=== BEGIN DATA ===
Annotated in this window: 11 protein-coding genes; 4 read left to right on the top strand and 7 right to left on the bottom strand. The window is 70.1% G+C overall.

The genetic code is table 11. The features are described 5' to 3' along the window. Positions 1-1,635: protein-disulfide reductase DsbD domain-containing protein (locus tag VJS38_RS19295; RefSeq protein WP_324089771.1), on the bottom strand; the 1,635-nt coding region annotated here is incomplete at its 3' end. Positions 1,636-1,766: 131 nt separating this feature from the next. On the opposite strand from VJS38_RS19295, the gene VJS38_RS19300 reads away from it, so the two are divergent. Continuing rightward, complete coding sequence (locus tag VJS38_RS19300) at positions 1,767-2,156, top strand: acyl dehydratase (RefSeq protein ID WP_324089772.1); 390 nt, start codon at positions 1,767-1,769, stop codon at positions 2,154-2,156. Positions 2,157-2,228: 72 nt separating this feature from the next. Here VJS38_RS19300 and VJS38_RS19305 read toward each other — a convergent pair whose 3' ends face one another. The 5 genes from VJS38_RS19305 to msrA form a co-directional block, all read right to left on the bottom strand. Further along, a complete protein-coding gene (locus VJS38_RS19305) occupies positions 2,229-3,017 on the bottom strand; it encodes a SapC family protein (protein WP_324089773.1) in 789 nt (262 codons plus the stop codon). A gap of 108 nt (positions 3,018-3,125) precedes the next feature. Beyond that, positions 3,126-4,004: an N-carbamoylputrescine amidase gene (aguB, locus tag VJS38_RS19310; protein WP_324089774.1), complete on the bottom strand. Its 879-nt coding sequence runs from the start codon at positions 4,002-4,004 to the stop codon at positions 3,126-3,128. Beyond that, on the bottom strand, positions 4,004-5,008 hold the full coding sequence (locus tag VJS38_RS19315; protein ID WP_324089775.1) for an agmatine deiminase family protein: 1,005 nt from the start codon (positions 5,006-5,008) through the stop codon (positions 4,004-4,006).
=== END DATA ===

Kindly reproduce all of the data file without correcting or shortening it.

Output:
Annotated in this window: 11 protein-coding genes; 4 read left to right on the top strand and 7 right to left on the bottom strand. The window is 70.1% G+C overall.

The genetic code is table 11. The features are described 5' to 3' along the window. Positions 1-1,635: protein-disulfide reductase DsbD domain-containing protein (locus tag VJS38_RS19295; RefSeq protein WP_324089771.1), on the bottom strand; the 1,635-nt coding region annotated here is incomplete at its 3' end. Positions 1,636-1,766: 131 nt separating this feature from the next. On the opposite strand from VJS38_RS19295, the gene VJS38_RS19300 reads away from it, so the two are divergent. Continuing rightward, complete coding sequence (locus tag VJS38_RS19300) at positions 1,767-2,156, top strand: acyl dehydratase (RefSeq protein ID WP_324089772.1); 390 nt, start codon at positions 1,767-1,769, stop codon at positions 2,154-2,156. Positions 2,157-2,228: 72 nt separating this feature from the next. Here VJS38_RS19300 and VJS38_RS19305 read toward each other — a convergent pair whose 3' ends face one another. The 5 genes from VJS38_RS19305 to msrA form a co-directional block, all read right to left on the bottom strand. Further along, a complete protein-coding gene (locus VJS38_RS19305) occupies positions 2,229-3,017 on the bottom strand; it encodes a SapC family protein (protein WP_324089773.1) in 789 nt (262 codons plus the stop codon). A gap of 108 nt (positions 3,018-3,125) precedes the next feature. Beyond that, positions 3,126-4,004: an N-carbamoylputrescine amidase gene (aguB, locus tag VJS38_RS19310; protein WP_324089774.1), complete on the bottom strand. Its 879-nt coding sequence runs from the start codon at positions 4,002-4,004 to the stop codon at positions 3,126-3,128. Beyond that, on the bottom strand, positions 4,004-5,008 hold the full coding sequence (locus tag VJS38_RS19315; protein ID WP_324089775.1) for an agmatine deiminase family protein: 1,005 nt from the start codon (positions 5,006-5,008) through the stop codon (positions 4,004-4,006).